Halle-Neustadt: Where the Streets Had No Name

Halle-Neustadt from a series of stamps marking the GDR's 20th anniversary and depicting urban development undertaking since WWII.

Halle-Neustadt from a series of stamps marking the GDR’s 20th anniversary and depicting urban development undertaken since WWII.

I am a sucker for architect’s drawings and grand notions of urban design and these weaknesses go some ways to explaining my interest in the GDR. Here the Party leadership’s desire to create “socialist cities” for their subjects and the tabula rasa created by war-time destruction combined to ensure that the country saw more than its fair share of broad, sweeping plans intended to transform both its cityscapes and with them the social order of the Workers and Peasants State. I have several books of blueprints, models and artists renditions of new East German housing settlements with their symmetrical, pre-fab apartment slabs and smiling “socialist personalities” and I have to admit that I find the ordered rationality and modernist aesthetic of these designs very appealing.

Artist's rendering of a GDR housing project - note the ghostly inhabitants

Artist’s rendering of a GDR housing project – note the “ghostly” inhabitants

But as was the case elsewhere in East Germany, the chasm between the Schein und Sein (the image and the reality) was particularly wide in relation to GDR city planning. Where the sketches of new districts often showed streetcar lines whizzing residents from their outskirt locations into the thick of things and featured a main square containing shops, services, a library, theatre or restaurant and featuring an attractive fountain or some other piece of public art, the reality was rarely so nice. With the Party committed to solving the housing question by 1990, construction crews were under pressure to deliver living space, not the amenities that would have made these neighbourhoods more liveable. While residents were usually pleased to move into the relative comfort offered by their new flats, they often expressed real dissatisfaction with their lengthy commutes into town (most new districts were built on the outskirts of cities), and the lack of green space (landscaping often fell into the category of “luxury”) and shopping options in these areas.

Halle-Neustadt – “Chemical Workers City”

One of the more ambitious of the new socialist settlement projects to be drawn up during the first half of the GDR’s existence was for Halle-Neustadt (New Town), a city to be built directly adjacent to the historical centre of Halle. Plans for the new city grew out of the Socialist Unity Party’s (SED) efforts to strengthen the GDR’s chemical sector and the “Chemical Workers City” was intended to provide living space for the families of workers employed in the nearby industrial centres of Buna Schkopau and Leuna. Richard Paulick (see earlier entry on Karl-Marx-Allee) was made chief planner for this “pet project” of Party leader Walter Ulbricht and construction of the city was begun in 1964.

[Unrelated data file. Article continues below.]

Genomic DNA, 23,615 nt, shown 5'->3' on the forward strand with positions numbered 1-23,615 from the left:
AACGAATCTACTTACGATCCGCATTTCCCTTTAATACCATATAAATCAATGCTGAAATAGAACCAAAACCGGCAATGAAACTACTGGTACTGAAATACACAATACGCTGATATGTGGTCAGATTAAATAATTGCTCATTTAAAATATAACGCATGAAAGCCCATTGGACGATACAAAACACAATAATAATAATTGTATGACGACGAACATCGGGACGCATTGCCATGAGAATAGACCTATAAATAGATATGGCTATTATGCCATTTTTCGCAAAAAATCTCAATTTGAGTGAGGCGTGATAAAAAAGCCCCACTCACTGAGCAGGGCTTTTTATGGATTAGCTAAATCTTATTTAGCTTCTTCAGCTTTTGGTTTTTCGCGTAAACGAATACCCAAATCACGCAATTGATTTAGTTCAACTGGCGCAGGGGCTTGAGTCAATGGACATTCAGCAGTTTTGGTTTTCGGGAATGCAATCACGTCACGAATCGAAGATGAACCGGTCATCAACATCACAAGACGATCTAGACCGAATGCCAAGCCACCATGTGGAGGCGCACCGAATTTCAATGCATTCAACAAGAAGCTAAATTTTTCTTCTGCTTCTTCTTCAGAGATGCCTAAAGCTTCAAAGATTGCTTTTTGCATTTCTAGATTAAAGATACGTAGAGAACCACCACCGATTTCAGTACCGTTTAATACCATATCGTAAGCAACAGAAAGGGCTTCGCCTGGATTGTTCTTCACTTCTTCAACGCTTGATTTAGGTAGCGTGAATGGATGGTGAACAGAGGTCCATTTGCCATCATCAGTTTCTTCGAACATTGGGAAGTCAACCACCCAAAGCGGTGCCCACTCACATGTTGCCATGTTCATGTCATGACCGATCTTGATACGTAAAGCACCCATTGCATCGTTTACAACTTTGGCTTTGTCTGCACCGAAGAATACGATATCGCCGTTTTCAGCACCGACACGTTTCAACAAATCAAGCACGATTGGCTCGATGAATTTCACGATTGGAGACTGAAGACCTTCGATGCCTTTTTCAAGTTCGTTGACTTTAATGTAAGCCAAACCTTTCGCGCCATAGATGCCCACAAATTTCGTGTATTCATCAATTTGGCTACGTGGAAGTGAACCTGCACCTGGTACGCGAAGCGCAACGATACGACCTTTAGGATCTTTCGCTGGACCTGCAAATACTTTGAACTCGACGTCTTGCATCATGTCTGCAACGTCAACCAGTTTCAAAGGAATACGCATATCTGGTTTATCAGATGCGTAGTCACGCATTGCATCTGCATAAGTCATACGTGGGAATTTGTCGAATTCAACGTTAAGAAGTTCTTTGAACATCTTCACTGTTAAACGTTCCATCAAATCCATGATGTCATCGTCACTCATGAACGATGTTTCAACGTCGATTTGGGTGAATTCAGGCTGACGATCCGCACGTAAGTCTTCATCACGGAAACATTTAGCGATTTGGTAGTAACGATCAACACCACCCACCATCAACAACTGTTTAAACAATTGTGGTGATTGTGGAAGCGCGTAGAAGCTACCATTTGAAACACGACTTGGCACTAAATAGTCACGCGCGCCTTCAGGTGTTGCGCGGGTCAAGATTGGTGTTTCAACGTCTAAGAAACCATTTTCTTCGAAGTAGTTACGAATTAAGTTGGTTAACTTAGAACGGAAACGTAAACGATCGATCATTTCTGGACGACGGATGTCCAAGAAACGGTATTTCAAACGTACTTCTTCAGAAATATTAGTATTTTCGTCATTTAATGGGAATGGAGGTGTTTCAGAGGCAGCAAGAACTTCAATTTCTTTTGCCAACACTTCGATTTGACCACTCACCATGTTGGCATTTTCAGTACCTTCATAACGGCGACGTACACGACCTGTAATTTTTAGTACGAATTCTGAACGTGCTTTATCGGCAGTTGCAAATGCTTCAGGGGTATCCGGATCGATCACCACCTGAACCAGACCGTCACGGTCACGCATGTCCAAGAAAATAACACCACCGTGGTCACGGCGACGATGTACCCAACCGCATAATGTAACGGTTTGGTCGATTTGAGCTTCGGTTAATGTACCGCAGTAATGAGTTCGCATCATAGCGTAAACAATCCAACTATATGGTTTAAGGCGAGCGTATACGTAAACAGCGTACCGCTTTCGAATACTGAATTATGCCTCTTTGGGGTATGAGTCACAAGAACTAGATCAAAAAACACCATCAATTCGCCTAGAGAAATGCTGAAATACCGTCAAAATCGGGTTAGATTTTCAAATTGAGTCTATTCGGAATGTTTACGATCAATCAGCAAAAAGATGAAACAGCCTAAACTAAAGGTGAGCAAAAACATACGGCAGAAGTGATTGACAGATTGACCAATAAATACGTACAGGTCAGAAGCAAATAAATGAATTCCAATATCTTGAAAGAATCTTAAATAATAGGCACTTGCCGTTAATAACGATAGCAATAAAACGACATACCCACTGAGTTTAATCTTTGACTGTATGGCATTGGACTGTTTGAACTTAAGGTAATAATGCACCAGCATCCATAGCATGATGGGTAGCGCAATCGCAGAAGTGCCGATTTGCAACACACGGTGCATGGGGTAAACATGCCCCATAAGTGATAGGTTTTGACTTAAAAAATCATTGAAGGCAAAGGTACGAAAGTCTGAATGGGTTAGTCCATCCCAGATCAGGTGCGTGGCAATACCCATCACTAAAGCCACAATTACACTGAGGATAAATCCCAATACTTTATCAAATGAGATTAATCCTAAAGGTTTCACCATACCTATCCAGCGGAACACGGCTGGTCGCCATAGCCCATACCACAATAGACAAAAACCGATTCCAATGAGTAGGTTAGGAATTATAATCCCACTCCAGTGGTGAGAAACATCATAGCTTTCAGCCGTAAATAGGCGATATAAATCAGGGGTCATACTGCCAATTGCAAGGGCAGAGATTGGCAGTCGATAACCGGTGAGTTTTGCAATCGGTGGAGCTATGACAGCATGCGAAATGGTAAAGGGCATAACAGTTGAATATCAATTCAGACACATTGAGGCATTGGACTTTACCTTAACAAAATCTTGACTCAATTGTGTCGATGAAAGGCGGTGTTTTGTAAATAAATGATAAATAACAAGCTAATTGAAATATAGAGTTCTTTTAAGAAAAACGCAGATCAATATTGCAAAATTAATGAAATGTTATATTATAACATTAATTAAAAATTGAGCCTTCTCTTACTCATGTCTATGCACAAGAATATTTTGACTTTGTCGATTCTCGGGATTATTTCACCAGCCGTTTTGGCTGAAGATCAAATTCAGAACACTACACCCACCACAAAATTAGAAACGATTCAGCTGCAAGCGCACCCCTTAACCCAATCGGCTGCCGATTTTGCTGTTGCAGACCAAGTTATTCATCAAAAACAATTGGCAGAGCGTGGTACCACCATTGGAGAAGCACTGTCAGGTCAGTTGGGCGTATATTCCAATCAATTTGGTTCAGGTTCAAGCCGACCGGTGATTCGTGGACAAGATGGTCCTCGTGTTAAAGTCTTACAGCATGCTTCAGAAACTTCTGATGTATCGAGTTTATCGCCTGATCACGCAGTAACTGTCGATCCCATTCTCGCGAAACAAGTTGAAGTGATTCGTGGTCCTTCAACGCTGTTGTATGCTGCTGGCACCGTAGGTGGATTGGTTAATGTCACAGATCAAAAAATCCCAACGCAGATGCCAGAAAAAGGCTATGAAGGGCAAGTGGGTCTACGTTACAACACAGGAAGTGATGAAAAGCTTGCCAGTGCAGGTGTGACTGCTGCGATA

New districts in the GDR were made up of Wohnkomplexe (Living Complexes) and these were numbered consecutively as they were constructed. By the late 1980s HaNeu (as in Hanoi), as it quickly became know in the East, had nine WKs which were home to over 90,000 people. In many ways, the city became the prototype for the large scale residential districts that went up throughout the country as part of the Party’s housing program that kicked off in the 1970s. While the first WK, built prior to the large scale housing program, featured considerable green space, later precincts were constructed to maximize living space at the cost of lawn or garden areas.

Impressions of HaNeu in 1973

The shortcomings of the new city were no secret and are outlined in a 1973 essay written by Richard Christ, an East German journalist, that is included his collection of travel writing about a number of GDR towns and cities (Reisebilder – Ansichtskarten aus der DDR). Christ wrote from what GDR officials would have called “a reliable standpoint” (meaning he could be trusted to spout the Party line), but he was a good, critical Marxist and his piece on HaNeu manages to convey a pretty accurate impression of its problems:

“While the architects made some effort to use a number of different building types here in order to avoid a monotony of the facades, it would appear that they have yet to discover the integrative and loosening effects of colour. There’s no doubt that the negative impression left by the preponderance of white-grey cement is reinforced by the moonscape between the buildings where there is still much planting to be done.

It is difficult to find one’s way in the new city. There are no street names, each block has been assigned a number as have the separate entranceways. Those who have a hard time remembering their own phone number will no doubt wander through this district for some time before the relevant three-digit number sticks. Remembering something like Tchaikovsky Street or Lessing Allee is decidedly easier.” (pg. 47)

A later passage on problems with some of Berlin’s new districts, Christ’s remarks could just as easily have been written about HaNeu:

“In these areas, cars and not trees are to be found outside the buildings, there are no lawns, no cinema, no public toilets . . . They feature bizarre building numbering . . . but no senior citizens, for these functional, beautiful apartments, which are typically built in inconvenient, unattractive locations, are the domain of the young and middle-aged” (pg. 169).

Street Names and Building Numbering in Halle-Neustadt
Excerpt of 1986 GDR map of Halle and Halle-Neustadt (VEB Tourist Verlag) from my collection. Note the numbered buildings and lack of street names.